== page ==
Friday, 28 September 2018

The Greed & The Green Confusion

Jeremy Corbyn wants to put an end to the "greed-is-good" culture while at the same time "kick-start a green jobs revolution". These are nice ideas - but like all Corbyn's nice ideas, they are horrendous, and only serve to create a fool's errand.

The 'greed is good' problem
Let's start with greed. The paradox of greed is that at an individual level it is bad for those who are severely afflicted by it, but yet at a collective level it is greed - by which we often don't really mean greed, but aspiration, and the need to live - that drives economic growth and increased prosperity. Given that Corbyn's policies will, without fail, hamper economic growth and retard prosperity, it is a sure thing that any policies he implements to tackle greed will make things worse not better.

John Maynard Keynes famously said that by 2030 we will be working 15-hour weeks. He was on the right lines - leisure time has hugely increased since 1930, but he was a bit too ambitious, as there are no indicators that our current 40 hour working week will drop by that many hours. But why were Keynes' calculations off? There are a few obvious reasons; namely we work 40 hour weeks because we need that amount of work to live, and because many of us enjoy our jobs, and because many people would struggle to fill an additional 25 hours of leisure time per week.

While all that is true, my guess is that there's an even bigger driver of our work patterns - the mongering of status. Sadly, one of the main drivers of our work hours is the need to out-earn and outspend one another. It should be noted that by 'outspend' we don't just mean consumable goods, we mean quality of education, place to live, health care and so on. And of course if you are trying to keep up with the Joneses, and the Joneses are working hard to stay ahead, you are going to have to work as hard to keep up with them - if you care about that sort of thing.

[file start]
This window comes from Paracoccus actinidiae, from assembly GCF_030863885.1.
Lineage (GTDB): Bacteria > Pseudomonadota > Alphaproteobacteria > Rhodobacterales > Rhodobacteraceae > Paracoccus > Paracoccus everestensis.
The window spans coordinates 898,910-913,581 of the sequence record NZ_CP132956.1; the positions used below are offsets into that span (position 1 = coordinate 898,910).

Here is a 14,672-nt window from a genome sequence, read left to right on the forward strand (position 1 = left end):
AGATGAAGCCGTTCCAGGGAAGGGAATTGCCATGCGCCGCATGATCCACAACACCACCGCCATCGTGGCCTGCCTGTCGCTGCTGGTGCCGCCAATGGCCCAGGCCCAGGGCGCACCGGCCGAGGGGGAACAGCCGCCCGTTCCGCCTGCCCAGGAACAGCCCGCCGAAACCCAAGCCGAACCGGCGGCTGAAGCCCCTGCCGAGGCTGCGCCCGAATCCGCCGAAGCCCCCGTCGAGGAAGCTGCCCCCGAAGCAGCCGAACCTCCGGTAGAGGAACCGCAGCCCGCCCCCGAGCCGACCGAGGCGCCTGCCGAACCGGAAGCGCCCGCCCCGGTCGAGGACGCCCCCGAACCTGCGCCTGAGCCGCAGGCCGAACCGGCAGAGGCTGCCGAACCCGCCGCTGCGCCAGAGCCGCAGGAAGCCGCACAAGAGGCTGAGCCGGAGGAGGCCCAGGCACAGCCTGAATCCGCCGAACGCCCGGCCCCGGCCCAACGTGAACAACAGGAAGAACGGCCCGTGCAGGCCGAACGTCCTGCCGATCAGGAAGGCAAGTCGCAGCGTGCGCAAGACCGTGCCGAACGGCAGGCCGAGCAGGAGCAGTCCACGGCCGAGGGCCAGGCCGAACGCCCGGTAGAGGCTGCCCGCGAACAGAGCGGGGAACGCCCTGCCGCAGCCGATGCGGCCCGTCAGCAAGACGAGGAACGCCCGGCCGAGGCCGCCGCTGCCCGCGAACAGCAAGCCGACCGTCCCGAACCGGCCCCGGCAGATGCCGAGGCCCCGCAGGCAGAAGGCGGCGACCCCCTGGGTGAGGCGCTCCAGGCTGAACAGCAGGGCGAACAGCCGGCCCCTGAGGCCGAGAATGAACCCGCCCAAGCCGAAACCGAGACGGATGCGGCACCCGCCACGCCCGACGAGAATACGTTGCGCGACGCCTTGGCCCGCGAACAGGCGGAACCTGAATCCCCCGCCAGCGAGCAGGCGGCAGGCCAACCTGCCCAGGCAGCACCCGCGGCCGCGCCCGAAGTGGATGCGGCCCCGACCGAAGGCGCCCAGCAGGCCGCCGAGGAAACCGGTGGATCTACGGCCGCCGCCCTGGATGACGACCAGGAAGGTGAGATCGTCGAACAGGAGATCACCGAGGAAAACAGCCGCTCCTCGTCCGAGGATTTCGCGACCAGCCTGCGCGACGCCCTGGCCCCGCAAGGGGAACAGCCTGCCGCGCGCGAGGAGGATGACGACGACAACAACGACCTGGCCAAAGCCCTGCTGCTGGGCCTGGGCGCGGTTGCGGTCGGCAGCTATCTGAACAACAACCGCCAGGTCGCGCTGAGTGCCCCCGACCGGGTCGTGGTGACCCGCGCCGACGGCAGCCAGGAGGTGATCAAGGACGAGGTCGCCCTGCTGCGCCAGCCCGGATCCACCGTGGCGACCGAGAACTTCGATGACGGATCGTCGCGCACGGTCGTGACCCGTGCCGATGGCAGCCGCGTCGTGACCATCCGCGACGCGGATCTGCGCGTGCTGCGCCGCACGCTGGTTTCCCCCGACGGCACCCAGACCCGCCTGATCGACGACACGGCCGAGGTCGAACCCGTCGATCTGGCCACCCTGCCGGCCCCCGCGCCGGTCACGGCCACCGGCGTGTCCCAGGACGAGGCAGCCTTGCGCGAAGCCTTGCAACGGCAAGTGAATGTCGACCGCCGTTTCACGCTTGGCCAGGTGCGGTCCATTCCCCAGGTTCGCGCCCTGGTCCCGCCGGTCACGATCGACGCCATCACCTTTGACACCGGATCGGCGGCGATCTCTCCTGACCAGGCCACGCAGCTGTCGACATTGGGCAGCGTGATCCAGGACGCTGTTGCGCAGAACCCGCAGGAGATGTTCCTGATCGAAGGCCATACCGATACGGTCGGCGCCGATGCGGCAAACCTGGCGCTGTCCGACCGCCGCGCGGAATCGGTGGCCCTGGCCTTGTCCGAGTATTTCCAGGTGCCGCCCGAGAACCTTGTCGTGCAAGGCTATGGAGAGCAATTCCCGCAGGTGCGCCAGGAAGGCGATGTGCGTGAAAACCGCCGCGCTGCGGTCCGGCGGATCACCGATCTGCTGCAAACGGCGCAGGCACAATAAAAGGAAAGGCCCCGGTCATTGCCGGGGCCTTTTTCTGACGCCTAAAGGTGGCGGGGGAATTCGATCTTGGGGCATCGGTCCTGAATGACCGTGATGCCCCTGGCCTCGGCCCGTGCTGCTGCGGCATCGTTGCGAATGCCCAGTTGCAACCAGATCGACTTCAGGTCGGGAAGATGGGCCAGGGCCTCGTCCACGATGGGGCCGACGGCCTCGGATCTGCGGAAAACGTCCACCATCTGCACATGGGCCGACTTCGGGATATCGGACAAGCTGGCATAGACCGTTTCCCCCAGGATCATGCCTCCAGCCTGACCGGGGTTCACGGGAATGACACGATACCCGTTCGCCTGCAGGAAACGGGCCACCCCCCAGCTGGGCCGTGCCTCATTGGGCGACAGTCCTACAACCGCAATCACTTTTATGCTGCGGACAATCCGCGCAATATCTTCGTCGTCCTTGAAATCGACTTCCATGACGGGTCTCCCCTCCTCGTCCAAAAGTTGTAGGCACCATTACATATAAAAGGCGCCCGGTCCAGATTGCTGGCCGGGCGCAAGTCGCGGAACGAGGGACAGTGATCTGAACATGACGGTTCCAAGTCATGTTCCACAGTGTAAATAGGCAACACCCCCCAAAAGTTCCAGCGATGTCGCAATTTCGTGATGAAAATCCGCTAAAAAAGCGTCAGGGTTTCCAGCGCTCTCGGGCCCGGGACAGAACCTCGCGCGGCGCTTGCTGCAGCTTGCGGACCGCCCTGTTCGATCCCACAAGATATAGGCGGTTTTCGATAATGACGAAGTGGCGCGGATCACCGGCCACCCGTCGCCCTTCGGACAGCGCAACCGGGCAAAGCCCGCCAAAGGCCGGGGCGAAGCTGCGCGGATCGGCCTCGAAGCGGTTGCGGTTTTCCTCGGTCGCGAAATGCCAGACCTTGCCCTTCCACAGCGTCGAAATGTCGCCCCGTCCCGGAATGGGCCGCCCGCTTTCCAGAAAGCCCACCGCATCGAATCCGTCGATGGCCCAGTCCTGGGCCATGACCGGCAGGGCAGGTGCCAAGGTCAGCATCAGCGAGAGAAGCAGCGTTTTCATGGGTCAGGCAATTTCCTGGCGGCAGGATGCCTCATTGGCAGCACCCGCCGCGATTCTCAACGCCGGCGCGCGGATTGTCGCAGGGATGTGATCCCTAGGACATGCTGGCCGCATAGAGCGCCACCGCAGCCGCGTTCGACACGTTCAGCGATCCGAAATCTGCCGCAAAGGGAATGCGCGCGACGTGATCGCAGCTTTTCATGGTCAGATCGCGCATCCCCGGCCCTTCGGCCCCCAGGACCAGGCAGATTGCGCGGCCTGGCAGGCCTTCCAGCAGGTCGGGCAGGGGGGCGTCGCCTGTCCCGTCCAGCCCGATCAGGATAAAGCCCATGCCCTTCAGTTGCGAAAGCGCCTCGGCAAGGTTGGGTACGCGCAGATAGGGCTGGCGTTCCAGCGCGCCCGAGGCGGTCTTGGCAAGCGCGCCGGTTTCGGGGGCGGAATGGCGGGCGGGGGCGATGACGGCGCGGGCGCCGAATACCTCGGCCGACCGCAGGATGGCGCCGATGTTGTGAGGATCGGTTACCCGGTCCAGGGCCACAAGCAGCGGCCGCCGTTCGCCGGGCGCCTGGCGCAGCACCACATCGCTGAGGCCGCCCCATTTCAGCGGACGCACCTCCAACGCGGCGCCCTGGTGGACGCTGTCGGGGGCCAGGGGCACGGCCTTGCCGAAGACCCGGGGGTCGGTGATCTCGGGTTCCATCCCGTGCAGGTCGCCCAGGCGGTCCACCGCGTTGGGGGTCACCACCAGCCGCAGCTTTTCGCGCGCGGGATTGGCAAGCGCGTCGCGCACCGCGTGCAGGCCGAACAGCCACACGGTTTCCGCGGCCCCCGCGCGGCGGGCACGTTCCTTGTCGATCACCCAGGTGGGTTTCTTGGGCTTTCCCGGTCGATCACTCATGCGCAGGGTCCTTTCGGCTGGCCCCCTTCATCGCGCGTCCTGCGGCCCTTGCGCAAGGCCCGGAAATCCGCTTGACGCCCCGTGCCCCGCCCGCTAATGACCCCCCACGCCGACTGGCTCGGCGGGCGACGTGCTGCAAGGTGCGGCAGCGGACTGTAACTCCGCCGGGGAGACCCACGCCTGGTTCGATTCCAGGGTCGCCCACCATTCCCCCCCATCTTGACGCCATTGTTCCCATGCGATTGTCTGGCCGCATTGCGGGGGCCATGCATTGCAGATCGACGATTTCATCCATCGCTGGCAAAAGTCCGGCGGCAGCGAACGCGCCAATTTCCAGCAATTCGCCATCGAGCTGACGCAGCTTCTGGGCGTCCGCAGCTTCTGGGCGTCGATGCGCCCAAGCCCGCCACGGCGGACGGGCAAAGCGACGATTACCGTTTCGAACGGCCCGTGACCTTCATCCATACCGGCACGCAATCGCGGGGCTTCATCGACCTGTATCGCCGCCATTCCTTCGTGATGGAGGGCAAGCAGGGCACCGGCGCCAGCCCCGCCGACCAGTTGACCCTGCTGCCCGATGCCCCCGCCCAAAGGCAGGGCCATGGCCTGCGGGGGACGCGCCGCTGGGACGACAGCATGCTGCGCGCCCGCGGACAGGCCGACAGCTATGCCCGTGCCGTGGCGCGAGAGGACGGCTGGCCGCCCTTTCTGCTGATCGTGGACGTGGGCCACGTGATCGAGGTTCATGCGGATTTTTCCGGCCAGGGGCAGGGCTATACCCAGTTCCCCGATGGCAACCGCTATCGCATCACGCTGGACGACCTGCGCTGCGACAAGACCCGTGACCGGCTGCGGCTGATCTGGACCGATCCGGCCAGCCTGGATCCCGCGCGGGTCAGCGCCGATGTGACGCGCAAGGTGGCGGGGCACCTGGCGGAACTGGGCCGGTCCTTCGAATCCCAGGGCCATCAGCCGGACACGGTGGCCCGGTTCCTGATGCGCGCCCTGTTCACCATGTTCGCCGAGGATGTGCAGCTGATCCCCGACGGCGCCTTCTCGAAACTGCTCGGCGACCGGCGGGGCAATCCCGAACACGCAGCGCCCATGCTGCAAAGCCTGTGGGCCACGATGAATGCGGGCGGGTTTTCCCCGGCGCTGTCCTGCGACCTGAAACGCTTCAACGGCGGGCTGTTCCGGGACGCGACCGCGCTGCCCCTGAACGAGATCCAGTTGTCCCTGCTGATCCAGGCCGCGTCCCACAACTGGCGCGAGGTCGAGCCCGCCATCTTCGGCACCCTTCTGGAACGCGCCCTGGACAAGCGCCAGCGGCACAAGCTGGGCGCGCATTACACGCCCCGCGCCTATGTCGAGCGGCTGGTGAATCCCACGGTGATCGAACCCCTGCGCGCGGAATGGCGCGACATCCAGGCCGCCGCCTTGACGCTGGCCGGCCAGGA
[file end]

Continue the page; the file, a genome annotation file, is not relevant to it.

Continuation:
The 'kick-start the green revolution' problem
The problem with this idea is that there aren't really any viable 'green' jobs you can just create that add value because of their creation. Some jobs make things greener, some make things less green, but a state project that tries to artificially create green jobs is effectively subsidising green technology while ignoring all the opportunity costs, and that is a bad idea. Subsidising green jobs is going to have a negative knock-on effect on competition, which will stifle innovation as producers will actually have less of an incentive to innovate and create more environmentally efficient businesses. Moreover, subsidising green technology would simply impose a burden on taxpayers that goes against the grain of market signals and consumer choices.

The best way to kick-start a green revolution is to do as little as possible to interfere in the competitive process that producers are already trying to maximise in the production of new, more efficient 'green' energy technologies as quickly as possible. People don't need much help to do this - it is already written into our DNA, and nature's too (see here for more on this).